'Too Close': New AMC Series Is Not Quite Close Enough

Emma (Emily Watson) Credit: AMC Networks
Emma (Emily Watson) Credit: AMC Networks

AMC drama Too Close - now streaming on the cable network's premium service AMC+ -  packs a lot into its three episodes, and while much of its story is intriguing, the series is disappointing overall. It’s based on the novel of the same name, by Natalie Daniels, the pen name of the series’ writer, Ciara Salaman, and directed by Susan Tully (Line of Duty). A series with an all-woman creative team and two exceptionally strong female leads in co-stars Emily Watson and Denise Gough feels like it ought to be a slam dunk--so why doesn't it work? The series could have been a powerful statement about women's lives, but it misses the mark.

The first episode was powerful, riveting stuff. Forensic psychologist Emma (Watson) has been assigned to evaluate Connie (Gough), a woman who has committed an unspeakable and inexplicable crime and is now in a secure hospital. We know she committed the crime; but what led her there? She’s suffering from amnesia, which may be faked, and Emma’s findings will determine whether she is fit to stand trial.

Emma, we learn, has suffered a tragedy recently, and this is her return to work. Clearly, this is a case she should never have taken on.

In the hands of these two brilliant actors, the interactions between Emma and Connie are a game of attack and riposte, as each tries to pin the other down. Is Connie faking it? Who will be the first to crack? And what did happen to transform Connie from the “yummy mummy” of the tabloids into this dangerous, vicious creature? It’s a role that flirts with going over the top into parody, as does Emma’s dowdy, careworn vulnerability. Certainly, Connie fits into the literary tradition of the cunning madwoman in the attic; she even, like Mr. Rochester’s wife in Jane Eyre, uses fire as a weapon, after stealing Emma’s lighter. The chemistry and attraction/repulsion between Emma and Connie may also remind you a bit of Killing Eve.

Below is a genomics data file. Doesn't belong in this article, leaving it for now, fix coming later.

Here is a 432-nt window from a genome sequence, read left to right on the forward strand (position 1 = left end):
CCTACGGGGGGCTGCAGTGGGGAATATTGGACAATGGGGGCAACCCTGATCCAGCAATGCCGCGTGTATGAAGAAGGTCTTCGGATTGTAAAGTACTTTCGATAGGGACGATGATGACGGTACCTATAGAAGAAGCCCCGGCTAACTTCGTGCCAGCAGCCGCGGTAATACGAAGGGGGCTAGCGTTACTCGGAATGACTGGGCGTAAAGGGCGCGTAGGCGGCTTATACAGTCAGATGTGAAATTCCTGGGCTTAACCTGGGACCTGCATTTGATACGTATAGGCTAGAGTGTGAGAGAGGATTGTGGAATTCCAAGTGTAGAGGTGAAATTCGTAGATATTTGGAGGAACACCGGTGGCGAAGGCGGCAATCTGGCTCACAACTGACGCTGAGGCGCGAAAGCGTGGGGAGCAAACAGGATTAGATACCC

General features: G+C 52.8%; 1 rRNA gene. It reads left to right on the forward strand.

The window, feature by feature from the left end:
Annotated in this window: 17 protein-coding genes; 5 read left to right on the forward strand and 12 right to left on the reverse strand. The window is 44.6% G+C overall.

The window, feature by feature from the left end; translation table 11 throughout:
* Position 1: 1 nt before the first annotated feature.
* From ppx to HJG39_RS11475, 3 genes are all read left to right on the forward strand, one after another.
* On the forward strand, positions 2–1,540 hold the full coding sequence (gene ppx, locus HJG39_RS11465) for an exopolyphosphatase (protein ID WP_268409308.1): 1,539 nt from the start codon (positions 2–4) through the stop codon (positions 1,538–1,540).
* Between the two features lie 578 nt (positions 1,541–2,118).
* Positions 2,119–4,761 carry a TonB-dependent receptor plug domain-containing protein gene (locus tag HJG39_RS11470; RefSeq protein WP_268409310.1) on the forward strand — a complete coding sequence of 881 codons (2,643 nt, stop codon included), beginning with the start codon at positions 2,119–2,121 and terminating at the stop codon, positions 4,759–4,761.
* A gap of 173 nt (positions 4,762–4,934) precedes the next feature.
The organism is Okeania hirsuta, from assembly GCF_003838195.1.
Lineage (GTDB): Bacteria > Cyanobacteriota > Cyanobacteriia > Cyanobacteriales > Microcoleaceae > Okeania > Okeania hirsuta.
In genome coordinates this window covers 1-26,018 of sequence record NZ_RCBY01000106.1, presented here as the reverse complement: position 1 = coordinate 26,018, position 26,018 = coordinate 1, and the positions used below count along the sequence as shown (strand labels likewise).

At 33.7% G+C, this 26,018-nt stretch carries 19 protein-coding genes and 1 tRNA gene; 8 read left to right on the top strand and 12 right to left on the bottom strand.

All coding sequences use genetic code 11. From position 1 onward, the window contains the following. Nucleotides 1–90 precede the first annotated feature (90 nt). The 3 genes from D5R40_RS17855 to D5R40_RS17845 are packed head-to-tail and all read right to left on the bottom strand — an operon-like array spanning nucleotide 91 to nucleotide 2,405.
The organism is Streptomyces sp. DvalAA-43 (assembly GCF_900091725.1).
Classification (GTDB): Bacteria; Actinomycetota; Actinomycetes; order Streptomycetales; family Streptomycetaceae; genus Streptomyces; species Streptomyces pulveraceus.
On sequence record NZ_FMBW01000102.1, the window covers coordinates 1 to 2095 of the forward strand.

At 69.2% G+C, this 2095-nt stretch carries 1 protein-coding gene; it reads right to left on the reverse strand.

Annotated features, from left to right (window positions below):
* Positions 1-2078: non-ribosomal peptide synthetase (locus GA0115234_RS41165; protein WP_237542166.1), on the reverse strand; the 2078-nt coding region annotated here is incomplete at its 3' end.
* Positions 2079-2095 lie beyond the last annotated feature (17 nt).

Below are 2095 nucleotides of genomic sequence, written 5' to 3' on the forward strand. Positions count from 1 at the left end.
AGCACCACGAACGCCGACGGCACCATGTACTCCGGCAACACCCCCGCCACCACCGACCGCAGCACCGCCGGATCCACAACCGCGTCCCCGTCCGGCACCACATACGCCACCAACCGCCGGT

Connie Mortensen (Denise Gough). Credit: AMC Networks
Connie Mortensen (Denise Gough). Credit: AMC Networks

Connie, perceptive, dangerous, and out to inflict damage, makes some accurate predictions about Emma's life. At their very first meeting, she muses that Emma will return home for dutiful, boring sex with her husband, and that's what Emma does, with a staged seduction of her husband in the kitchen. Emma's training is tested by Connie's intuition and lack of inhibition. Emma considers an affair with an old friend, and she suspects her husband is unfaithful to her. Her life is revealed as a mirror image of Connie's; she's also dealing with guilt and loss.

In a series of flashbacks, we see Connie as a typical upper-middle-class mum living with boredom and mild depression, in a marriage that’s not quite as happy as it could be. She’s attracted to a new neighbor, the beautiful Ness (Thalissa Teixeira) who lives with her daughter and female partner. An intimate friendship quickly develops between the two women, and then things start to fall apart with her partner Karl (James Sives). They have an agreement to have sex with other people, but Connie clumsily propositions Ness and then finds she’s having an affair with Karl. Her stress and depression build to breaking point.

But there’s more going on than Connie can or is able to explain, and Emma turns detective, discovering that Connie had recently lost her mother. From there, the series turns into an indictment of doctors who carelessly toss bottles of pills at their disturbed female patients.

Emma (Emily Watson) and Connie (Denise Gough). Credit: AMC Networks
Emma (Emily Watson) and Connie (Denise Gough). Credit: AMC Networks

Emma declares Connie fit to stand trial. Empowered by her findings, Emma testifies that Connie almost killed two little girls (one of them her own daughter) because she felt that she was delivering them from evil, as a result of hallucinations caused by withdrawal from anxiety and depression medications. These nuggets from horror and courtroom drama, deliver what is supposed to be a satisfactory ending.

Similarly, Emma’s grief and guilt are wrapped up when she confesses to her husband that their toddler daughter’s death was her fault. He shrugs it off. So all’s well there too. Can you really believe that happy family life will now resume?

Sadly, this series didn’t live up to the standard of its first episode. But you’ll rarely see anything as powerful onscreen as Emma and Connie sparring together, and it’s worth watching just for that alone.

Have you watched Too Close? What did you think? Let's discuss in the comments.